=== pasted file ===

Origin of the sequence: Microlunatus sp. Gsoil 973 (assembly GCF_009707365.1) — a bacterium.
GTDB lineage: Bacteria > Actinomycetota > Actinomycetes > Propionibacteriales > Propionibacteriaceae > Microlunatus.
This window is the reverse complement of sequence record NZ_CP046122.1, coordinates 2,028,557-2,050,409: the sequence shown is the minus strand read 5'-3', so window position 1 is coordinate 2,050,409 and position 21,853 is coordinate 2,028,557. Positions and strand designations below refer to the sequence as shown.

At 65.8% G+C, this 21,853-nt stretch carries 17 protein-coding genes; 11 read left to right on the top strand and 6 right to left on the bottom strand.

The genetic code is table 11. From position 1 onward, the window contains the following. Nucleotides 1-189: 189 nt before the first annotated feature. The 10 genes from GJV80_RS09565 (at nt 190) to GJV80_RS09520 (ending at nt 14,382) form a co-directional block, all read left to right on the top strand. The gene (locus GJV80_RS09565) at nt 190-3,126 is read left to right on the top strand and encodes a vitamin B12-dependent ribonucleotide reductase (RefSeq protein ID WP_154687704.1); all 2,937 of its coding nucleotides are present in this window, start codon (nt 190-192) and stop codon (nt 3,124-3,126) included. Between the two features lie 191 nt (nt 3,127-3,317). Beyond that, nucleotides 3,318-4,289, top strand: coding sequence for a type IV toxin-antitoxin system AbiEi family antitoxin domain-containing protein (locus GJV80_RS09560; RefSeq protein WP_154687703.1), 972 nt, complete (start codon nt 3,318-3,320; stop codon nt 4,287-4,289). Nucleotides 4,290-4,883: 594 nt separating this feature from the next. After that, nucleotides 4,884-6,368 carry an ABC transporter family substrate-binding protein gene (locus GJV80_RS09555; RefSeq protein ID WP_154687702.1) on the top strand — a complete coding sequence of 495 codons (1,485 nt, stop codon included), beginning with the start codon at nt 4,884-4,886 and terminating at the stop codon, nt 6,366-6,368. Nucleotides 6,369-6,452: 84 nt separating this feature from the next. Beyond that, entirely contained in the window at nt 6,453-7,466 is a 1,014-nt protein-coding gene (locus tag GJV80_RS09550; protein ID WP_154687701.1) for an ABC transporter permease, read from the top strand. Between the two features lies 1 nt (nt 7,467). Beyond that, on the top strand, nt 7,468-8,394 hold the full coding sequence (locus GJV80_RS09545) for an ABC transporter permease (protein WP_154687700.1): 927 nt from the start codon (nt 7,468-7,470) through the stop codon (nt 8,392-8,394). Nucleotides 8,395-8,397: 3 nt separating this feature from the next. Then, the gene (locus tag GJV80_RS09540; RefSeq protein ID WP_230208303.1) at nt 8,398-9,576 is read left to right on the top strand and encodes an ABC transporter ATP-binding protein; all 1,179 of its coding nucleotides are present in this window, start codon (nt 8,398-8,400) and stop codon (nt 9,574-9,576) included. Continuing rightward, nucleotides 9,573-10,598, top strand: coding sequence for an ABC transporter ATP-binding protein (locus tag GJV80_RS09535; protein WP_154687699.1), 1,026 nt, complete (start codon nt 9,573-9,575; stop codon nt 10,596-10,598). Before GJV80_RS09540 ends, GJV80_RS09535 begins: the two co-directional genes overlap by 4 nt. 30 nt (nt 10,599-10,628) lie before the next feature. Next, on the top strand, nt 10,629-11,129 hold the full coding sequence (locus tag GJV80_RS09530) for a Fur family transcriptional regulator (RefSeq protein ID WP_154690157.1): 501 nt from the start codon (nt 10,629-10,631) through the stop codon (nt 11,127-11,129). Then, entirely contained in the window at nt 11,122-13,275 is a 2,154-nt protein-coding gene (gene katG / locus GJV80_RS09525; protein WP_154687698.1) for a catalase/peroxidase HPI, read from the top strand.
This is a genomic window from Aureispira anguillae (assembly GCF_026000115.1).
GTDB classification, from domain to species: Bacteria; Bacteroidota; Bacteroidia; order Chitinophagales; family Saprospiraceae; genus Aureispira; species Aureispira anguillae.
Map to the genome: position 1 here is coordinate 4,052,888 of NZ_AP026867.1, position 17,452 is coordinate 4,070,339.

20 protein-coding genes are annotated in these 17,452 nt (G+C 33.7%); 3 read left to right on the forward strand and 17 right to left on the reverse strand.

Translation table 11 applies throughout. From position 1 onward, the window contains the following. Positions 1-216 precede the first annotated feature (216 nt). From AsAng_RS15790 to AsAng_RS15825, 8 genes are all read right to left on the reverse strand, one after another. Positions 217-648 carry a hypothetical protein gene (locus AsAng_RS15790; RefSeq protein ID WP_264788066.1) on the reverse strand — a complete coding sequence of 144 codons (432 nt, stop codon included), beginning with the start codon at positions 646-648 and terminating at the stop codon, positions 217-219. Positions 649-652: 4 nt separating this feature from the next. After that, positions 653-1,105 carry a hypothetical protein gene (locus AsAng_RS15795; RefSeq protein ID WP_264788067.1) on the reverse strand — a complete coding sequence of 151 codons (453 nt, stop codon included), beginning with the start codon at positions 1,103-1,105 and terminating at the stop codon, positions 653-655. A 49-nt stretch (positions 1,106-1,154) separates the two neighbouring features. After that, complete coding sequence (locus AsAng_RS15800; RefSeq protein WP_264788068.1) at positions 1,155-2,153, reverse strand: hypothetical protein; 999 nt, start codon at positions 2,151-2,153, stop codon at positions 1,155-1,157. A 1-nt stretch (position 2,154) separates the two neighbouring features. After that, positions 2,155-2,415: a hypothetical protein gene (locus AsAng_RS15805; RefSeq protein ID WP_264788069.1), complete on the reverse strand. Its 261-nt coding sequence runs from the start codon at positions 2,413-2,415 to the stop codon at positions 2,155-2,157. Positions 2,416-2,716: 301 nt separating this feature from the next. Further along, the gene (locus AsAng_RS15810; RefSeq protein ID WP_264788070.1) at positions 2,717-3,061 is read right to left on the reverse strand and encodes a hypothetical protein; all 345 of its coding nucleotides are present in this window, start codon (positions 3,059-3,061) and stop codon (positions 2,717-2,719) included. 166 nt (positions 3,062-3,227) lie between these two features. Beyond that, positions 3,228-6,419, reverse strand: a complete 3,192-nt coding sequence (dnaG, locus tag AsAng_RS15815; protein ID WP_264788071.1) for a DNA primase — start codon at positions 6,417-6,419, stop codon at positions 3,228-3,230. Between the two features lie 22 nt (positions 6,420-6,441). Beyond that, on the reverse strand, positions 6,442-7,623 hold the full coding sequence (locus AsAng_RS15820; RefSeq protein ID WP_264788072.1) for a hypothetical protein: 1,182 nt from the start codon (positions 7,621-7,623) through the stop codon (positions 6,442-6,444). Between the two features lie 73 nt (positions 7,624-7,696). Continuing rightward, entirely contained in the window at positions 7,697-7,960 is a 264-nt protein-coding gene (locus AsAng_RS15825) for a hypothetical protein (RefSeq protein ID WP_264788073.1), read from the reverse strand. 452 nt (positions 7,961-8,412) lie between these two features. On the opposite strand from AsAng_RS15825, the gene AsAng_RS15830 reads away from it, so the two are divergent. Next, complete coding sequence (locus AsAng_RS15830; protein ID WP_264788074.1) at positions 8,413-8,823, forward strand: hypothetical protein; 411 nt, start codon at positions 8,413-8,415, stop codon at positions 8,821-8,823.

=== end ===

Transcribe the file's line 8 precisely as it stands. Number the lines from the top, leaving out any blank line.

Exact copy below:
Map to the genome: position 1 here is coordinate 4,052,888 of NZ_AP026867.1, position 17,452 is coordinate 4,070,339.